Charging up in 2023 and citizen science
A collection of climate stories mostly
Something green enough to generate hope rather than carbon
Significant milestones for batteries in 2023?
Battery technology is a hotbed of discovery around the world at the moment, as vested interests look for a breakthrough discovery and the riches which hopefully follow.
We don’t need to look any further than the dynamic growth in electric vehicles (EVs), globally, to understand why.
Over 10% of global car sales were electric in 2022, well over 16.5 million vehicles and numbers are on track to reach 30% by the end of the decade.
The reason is sustained government support, although no longer in the UK, with public spending continuing to grow in subsidies and incentives.
The US Inflation reduction Act is a brilliant example, setting aside $370 billion for climate and clean energy including billions for EV and battery manufacture.
It’s not surprising that car manufacturers have responded, rapidly electrifying their ranges, playing catch-up with Tesla, when legislation is already in place to phase out fossil fuel engines in some high volume countries. Already the number of EV models available in the market exceeds 450.
The barriers of affordability and access to charge points, which British media gleefully highlighted last Christmas, is discussion for another time.
Lithium-ion, an old technology, is still the most common, used in laptops, mobiles and EVs. Demand has gradually helped to push prices lower and the current technology can already power EVs for hundreds of miles without a charge.
The challenge has been to find new ways to further boost capacity, speed-up charging times and cut costs further.
One way may be solid-state batteries. Unlike Lithium-ion, which needs a liquid electrolyte to move the charge around, solid-state replaces the liquid with a ceramic or other solid material. It means more energy can be packed into a smaller space, they charge faster and it cuts down the possible risk of fire.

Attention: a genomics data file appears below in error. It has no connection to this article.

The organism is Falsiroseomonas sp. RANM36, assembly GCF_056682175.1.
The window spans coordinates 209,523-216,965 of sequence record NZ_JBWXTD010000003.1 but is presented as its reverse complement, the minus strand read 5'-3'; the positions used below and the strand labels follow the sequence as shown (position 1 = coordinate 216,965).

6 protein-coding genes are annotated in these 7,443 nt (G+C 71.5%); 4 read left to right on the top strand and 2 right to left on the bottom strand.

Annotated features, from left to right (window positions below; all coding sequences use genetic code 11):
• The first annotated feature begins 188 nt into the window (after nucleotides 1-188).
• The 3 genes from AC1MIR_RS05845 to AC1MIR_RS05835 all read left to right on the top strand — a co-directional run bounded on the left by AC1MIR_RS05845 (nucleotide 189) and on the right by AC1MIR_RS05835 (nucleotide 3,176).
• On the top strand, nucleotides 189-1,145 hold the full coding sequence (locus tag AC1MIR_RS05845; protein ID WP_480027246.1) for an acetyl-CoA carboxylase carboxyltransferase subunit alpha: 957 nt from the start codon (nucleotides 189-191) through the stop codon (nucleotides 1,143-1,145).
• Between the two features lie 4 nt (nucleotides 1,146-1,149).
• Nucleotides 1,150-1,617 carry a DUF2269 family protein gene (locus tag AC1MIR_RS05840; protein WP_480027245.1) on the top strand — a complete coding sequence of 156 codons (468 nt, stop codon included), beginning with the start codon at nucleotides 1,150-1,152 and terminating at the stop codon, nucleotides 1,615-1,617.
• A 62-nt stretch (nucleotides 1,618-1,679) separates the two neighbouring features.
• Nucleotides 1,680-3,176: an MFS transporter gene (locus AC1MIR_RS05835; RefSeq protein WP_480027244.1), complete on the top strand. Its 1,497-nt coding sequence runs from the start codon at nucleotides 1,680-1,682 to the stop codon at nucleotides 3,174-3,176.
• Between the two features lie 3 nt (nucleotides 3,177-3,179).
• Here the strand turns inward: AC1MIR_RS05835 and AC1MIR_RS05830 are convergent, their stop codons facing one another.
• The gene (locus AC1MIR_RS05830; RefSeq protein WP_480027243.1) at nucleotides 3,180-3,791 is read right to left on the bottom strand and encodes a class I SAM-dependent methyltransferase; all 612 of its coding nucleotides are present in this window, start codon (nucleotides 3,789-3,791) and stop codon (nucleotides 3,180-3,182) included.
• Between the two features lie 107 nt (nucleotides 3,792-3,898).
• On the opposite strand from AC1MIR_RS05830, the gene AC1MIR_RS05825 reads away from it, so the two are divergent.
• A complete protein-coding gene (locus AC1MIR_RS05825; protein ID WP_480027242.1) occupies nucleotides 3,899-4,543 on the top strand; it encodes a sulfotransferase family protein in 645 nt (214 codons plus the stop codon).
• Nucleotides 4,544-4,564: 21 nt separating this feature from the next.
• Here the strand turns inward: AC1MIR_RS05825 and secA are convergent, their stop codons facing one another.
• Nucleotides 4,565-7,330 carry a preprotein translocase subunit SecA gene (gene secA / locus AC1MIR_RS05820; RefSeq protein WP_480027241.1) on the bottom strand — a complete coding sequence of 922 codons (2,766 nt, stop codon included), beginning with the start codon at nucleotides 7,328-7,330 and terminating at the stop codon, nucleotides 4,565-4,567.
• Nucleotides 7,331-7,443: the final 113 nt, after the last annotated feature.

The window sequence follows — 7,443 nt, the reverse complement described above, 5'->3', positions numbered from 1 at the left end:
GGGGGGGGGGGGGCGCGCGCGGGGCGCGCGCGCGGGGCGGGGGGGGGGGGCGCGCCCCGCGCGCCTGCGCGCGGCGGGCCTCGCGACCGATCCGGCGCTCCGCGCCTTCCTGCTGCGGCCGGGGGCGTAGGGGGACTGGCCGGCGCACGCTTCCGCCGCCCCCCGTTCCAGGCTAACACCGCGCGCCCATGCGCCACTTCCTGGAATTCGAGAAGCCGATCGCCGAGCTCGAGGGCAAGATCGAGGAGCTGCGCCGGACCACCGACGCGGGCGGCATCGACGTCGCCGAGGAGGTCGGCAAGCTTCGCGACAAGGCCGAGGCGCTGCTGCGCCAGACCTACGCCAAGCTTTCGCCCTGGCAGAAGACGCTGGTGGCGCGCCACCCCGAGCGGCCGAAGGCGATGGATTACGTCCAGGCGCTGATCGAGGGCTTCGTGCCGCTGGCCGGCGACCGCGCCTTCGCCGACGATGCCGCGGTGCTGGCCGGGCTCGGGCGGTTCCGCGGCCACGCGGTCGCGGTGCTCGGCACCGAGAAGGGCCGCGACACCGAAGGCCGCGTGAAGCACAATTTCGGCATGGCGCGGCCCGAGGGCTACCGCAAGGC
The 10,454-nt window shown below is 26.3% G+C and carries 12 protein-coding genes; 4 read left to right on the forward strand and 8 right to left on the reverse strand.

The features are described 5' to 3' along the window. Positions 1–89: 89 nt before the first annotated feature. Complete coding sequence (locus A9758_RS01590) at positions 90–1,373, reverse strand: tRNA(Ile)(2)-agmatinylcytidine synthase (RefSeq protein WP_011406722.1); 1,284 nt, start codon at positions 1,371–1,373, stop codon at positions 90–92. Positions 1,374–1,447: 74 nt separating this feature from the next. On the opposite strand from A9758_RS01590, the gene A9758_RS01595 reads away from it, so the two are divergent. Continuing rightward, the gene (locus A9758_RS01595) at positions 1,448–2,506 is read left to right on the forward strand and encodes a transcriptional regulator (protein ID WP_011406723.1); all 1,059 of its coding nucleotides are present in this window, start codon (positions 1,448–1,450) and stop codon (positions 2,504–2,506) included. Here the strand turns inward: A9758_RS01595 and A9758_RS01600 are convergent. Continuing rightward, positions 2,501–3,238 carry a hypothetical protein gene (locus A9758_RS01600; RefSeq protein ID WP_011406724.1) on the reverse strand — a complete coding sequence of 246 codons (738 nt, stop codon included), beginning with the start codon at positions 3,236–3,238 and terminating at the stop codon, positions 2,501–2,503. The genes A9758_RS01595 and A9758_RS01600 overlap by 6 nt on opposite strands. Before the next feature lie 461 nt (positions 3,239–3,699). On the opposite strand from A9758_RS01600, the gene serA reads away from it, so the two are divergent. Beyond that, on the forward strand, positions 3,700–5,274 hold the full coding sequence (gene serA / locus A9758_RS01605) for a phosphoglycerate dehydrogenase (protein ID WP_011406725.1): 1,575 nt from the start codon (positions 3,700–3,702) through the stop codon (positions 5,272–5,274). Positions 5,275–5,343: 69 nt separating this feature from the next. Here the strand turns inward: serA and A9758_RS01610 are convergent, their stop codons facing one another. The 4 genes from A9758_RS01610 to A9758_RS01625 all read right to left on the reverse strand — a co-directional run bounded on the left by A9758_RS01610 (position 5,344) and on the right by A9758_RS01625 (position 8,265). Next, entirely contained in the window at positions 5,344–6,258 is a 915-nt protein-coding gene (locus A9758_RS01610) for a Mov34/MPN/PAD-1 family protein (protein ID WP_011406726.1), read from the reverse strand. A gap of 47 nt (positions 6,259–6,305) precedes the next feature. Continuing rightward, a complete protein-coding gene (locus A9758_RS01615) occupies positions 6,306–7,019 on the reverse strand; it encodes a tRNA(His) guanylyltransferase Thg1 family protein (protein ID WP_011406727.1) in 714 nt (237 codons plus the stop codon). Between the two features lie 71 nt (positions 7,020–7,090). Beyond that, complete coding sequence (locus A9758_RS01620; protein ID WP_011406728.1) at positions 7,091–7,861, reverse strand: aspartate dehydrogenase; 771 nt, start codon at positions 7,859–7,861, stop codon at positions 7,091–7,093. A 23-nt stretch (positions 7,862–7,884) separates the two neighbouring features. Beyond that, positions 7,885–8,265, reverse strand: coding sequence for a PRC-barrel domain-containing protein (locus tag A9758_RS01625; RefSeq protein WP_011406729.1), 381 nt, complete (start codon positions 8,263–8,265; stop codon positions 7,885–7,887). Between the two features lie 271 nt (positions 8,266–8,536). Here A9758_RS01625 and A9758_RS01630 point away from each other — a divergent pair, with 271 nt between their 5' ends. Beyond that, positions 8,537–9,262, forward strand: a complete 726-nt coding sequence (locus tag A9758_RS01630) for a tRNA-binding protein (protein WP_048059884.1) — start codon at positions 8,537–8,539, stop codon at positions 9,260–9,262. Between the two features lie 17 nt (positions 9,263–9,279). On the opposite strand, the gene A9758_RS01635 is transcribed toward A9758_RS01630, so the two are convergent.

One indication of interest and sense of reality is the number of patents being filed by battery and car manufacturers. At the moment, it appears to be Toyota, Hyundai and Honda leading the charge.
Quantumscape, a US battery manufacturer, which has created a solid-state battery using lithium metal, already has an agreement in place with VW. Batteries are expected to be in their cars from 2025.
Another interesting development is to change the chemistry of the current lithium-ion battery, replacing lithium with sodium. Chinese battery giant CATL has plans to begin mass production in 2023. Performance may not be any better, but they can be manufactured more cheaply and no longer rely on the use of lithium.
Chemistry change has become a significant part of the ongoing research because of the price volatility of battery materials.
An expensive part of any battery is the cathode - the metal electrode through which current flows. Nickel manganese cobalt has been the main variety in EV batteries, but is already being replaced with lithium iron phosphate (LFP) in some Tesla vehicles, helping to reduce costs. LFP market share has grown from 10% of global EVs in 2018 to 40% last year.
Ultimately, the demand for raw materials will be unsustainable, which explains why battery recycling is now gaining momentum and investment.
To date, it is Chinese companies including CATL, which have led in battery recycling, but US and Europe are likely to be next.